Using Reliable Sources on Wikipedia

Ever since its founding in 2001, Wikipedia has been the center of debate about the reliability of the content on its site. It was in 2005 that a study in the International Weekly Journal of Science (Nature.com) released a study showing that Wikipedia is just as reliable as Encyclopedia Britannica. The study was one of many articles about the reliability of Wikipedia. Accompanied by the massive change in policy by the Wikipedia community, the reliability of the information is getting better by the day. This does not mean that it should ever be used as a reliable source (as Wikipedia does not even allowing the citing of Wikipedia within its own articles), but it does mean that it is a great source to start looking for information. Even judges use it when citing case law and people are constantly looking for Wikipedia writing services to help them write an article.

Wikipedia is an open community of editors with user contributed content. Even co-founder Jimmy Wales states that the website is only as accurate as the editors who contribute as it involves self-policing of the site by all users to help ensure the accuracy of the content. Long story short, the community of editors must patrol the site on a regular basis, making sure that recent contributions are accurate. They do this by checking any addition of content against reliable sources. Content that is not supported by a reliable source (or cannot be verified by a reliable source after searching) can be (and usually is) removed.

Explaining what a reliable source is often causes issues when I provide a quote for professional Wikipedia writing services. Many who request a quote for a Wikipedia article believe that as long as there is something said about them on the internet that this is good enough to use as a source. This is not the case as Wikipedia has strict guidelines about the types of sources that you can use.

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Wikipedia’s guideline on reliable sources states that articles “should be based on reliable, third-party, published sources with reputation for fact-checking and accuracy.” While this may seem simple, it actually creates pages and pages of more guidelines that govern what sources are “reliable” and which ones are not. For instance, self-published sources are not reliable on Wikipedia. Press releases, personal websites and blogs, as well as Facebook and other social media accounts are not considered reliable. This is because a reliable source must have a reputation for “fact-checking and accuracy.” If a source is self-published, there is no fact-checking from an independent third-party. If sources such as these were acceptable, it would be easy to create a blog, write anything you want about a subject, and then create a Wikipedia article about it.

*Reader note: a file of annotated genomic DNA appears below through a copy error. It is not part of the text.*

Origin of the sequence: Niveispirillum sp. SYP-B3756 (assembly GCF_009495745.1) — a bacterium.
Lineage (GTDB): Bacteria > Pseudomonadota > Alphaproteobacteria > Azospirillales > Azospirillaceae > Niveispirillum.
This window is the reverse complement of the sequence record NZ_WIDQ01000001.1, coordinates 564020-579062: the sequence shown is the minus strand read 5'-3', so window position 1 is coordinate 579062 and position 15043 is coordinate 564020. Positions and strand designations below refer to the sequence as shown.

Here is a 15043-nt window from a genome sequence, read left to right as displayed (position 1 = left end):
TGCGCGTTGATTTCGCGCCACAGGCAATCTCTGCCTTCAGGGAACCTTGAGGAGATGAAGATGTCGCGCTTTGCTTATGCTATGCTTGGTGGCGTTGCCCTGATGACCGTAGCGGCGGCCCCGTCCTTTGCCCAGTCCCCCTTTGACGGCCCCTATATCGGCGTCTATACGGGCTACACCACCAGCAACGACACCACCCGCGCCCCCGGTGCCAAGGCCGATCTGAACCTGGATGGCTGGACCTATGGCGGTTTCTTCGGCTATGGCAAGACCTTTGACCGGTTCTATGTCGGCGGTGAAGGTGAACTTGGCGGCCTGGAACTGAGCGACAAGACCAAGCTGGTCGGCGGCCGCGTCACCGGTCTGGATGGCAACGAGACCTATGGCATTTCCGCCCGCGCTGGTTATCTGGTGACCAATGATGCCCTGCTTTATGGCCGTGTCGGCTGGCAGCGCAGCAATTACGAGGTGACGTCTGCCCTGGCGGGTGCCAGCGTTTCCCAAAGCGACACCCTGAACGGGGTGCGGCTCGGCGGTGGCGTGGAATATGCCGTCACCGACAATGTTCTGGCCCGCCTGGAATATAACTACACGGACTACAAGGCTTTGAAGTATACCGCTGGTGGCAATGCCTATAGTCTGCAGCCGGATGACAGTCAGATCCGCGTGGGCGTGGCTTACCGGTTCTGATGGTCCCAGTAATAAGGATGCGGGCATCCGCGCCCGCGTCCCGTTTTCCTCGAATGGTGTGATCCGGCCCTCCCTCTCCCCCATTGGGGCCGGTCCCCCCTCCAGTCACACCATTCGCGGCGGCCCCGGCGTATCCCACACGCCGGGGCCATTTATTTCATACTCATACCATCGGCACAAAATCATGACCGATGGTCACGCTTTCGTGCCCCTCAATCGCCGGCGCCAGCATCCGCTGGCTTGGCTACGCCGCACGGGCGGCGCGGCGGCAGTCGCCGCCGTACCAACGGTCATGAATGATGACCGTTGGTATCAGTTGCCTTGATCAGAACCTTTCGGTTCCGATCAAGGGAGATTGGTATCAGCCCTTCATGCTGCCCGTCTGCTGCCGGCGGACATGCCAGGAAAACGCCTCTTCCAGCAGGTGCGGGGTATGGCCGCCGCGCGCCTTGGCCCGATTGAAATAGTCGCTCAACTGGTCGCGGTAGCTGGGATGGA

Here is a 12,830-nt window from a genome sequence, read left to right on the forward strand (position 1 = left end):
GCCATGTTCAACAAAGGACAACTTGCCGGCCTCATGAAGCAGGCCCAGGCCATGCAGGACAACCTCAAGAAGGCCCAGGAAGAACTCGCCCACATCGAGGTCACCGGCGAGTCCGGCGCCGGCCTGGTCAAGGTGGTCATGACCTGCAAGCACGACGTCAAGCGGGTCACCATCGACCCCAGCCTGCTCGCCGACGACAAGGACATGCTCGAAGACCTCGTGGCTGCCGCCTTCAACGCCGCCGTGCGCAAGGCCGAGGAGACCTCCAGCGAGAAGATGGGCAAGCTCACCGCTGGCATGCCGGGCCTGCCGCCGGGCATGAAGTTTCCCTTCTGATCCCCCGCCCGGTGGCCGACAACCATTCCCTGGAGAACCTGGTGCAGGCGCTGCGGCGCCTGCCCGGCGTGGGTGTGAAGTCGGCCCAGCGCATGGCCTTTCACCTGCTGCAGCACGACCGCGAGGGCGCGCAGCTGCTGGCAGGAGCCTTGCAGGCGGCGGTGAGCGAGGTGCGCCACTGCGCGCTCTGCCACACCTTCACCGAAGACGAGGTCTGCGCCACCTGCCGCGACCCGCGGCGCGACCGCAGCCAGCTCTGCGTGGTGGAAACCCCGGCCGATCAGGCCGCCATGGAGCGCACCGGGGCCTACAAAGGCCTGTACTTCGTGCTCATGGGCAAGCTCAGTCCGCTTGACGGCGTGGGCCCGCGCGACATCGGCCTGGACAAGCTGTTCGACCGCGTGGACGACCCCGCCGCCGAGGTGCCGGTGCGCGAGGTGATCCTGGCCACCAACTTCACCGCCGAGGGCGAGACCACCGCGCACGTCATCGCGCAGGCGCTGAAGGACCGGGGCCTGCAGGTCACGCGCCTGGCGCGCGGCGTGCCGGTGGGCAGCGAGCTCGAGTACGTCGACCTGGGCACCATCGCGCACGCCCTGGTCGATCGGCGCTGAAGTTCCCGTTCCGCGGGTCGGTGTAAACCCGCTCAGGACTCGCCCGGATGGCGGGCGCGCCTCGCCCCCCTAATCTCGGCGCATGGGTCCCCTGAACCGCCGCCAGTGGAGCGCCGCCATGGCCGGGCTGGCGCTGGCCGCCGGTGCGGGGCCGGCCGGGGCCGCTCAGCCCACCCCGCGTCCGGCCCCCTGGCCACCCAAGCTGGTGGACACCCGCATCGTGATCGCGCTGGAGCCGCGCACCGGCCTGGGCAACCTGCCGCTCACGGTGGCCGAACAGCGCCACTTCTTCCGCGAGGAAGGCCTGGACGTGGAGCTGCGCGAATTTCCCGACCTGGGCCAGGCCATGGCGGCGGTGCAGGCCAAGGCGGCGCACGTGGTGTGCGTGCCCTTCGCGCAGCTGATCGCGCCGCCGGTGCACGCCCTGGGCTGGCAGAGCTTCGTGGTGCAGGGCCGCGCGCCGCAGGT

Wikipedia has become so strict with the type of sources that are acceptable, that they have created a reliable source notice board where people can post questions and discuss different sources, as well as the proper use of those sources within an article. The community is so split on what constitutes a reliable source that many have also written essays about the flaws with the reliable source guidelines. Regardless, I find it better to stick to some of the main reliable sources that are accepted in the community (e.g., major newspapers, magazines) as most Wikipedia writing services do. This helps to show the Wikipedia community the notability of an article and establishes that the article is supported by reliable sources (hard to debate notability of an article when the source are from New York Times, Wall Street Journal, People, etc.).

by Michael Wood – Michael Wood is an online marketing expert and owner of Legalmorning.com. He specializes in reputation and brand management, article writing, and professional Wikipedia editing. He is an expert Wikipedia editor and has helped hundreds of businesses and people post their articles to the site where they have otherwise failed. He is a regular contributor to many online publications including AllBusiness Experts, Yahoo, Business Insider, and Social Media Today.

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